In a time when we live our lives online, it’s easy to fall into the comparison trap – as you scroll through your newsfeed and catch up on your favourite websites it’s all too easy to think, how has he been promoted three times in 18 months? Her articles are so much better than mine; why do I bother?
Before long you’re completely trapped by comparison, and it’s kind of scary how easily those doubting thoughts to take over, and how they can literally freeze you in your tracks. Many times I’ve sat in front of my laptop and I just. Can’t. Write. Because what if it’s shit? What if no one reads it? What if someone reads it and doesn’t like and tells me they hate it/me?!
When you find yourself spiralling into the comparison trap the best thing you can do is get some perspective. Here are 3 things that I call on to help me get unstuck and keep going.
Everyone started somewhere.
It’s no good comparing your outcomes with someone who’s been doing what you’re trying to do for years. No matter what you do for work or what you’re pursuing, we all start in the same spot and, like you’re going to, they’ve worked their way to where they are now.
The great news about this is they’re showing you that it can be done! Yes, it will take time, and maybe you’ve got a lot to learn until you can get there. But you can do it. This truth bomb is one of the first things I added to my vision board, and it serves as a fantastic reminder when I’m falling into doubt:
Don’t compare your beginning to someone else’s middle.
This is an extension of point 1. Let’s look at blogging, as an example (‘cause that’s my jam!) There are a lot of bloggers out there who are very successful and, in some cases, making a good living from their blog. It’s very easy to look at their wins and feel envious or frustrated that your latest post only had 2 comments compared to their 43.
You have to remember though, that they have probably been doing this for years — all the big-deal bloggers I know have! And in most cases it’s been a hard slog for them, putting in countless hours. Even my almost-three blog hasn’t seen the hours that some of my favourites have put in over the same period, so it’s not helpful to expect my little site to be an overnight success.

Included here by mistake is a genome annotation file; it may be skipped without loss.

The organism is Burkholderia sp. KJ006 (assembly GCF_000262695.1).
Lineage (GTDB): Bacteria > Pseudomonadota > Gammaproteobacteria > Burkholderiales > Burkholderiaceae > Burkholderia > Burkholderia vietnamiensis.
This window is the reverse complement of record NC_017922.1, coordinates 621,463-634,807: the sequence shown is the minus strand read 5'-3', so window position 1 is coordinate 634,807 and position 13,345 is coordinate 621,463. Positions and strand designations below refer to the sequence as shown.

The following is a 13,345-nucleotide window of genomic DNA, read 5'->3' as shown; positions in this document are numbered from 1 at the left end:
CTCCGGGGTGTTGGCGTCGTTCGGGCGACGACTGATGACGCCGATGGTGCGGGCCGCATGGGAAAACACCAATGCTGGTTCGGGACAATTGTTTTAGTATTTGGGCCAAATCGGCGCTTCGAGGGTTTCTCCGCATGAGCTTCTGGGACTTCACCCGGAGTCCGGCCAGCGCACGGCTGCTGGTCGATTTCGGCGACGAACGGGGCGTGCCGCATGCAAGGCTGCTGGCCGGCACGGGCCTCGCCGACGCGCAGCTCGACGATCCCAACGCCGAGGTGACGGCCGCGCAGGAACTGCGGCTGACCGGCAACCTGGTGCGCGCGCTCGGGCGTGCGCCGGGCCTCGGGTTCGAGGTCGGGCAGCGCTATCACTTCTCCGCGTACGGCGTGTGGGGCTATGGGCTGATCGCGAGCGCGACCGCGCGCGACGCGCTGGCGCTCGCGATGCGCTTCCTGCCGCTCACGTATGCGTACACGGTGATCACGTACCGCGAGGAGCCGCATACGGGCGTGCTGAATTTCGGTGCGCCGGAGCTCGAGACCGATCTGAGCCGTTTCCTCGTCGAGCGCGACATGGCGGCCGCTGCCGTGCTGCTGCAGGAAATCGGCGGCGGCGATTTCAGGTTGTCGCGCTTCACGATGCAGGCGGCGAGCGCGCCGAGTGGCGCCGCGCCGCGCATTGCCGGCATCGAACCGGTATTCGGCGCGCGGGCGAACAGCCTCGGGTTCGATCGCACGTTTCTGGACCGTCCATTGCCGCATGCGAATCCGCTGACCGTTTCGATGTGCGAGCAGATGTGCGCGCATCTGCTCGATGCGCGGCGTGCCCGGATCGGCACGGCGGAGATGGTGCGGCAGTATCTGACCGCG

Things aren’t always what they seem
Online, it’s incredibly easy to create a particular impression of your life or business by using language cleverly and curating what you share on social media. Even in person, it’s possible to share only some of your life with your friends and colleagues to convey an image of you and your life. I don’t mean to imply that people are maliciously deceptive; they’re probably faking it ‘til they make it, which is cool if you’re being true to you. But whether a person truly is successful or is massaging the truth for some reason, always remember that there’s a lot you aren’t seeing too.
Like the fabitron whose business seems to have boomed overnight, but actually only has 8 people on her mailing list (which is not a judgement, see point 1). The incredibly-together powerhouse in your office might abuse alcohol after hours. The prolific blogger might have a team of virtual assistants helping him keep it all together.
I loved this Social Triggers podcast with Tim Ferris in which he and Derek Halpern discussed the dark times Tim has faced and sometimes continues to face. From the outside, you might think Tim is super-motivated and productive and just powers through life (which mostly he does!) But even someone like that has days when he can’t get out of bed. Listen in as he and Derek discuss depression, anxiety, and business both frankly and with sensitivity, it’s a fantastic conversation.
Ultimately, you have to remember that you are on your own path and any negative thoughts are only getting in your way. If it’s not inspiring you, shut it out. Unsubscribe, or take a digital break. If it’s in your workplace find ways to distract yourself from noticing what Gina’s up to.
Focus on doing what you need to do to get where you want to be, and forget the rest.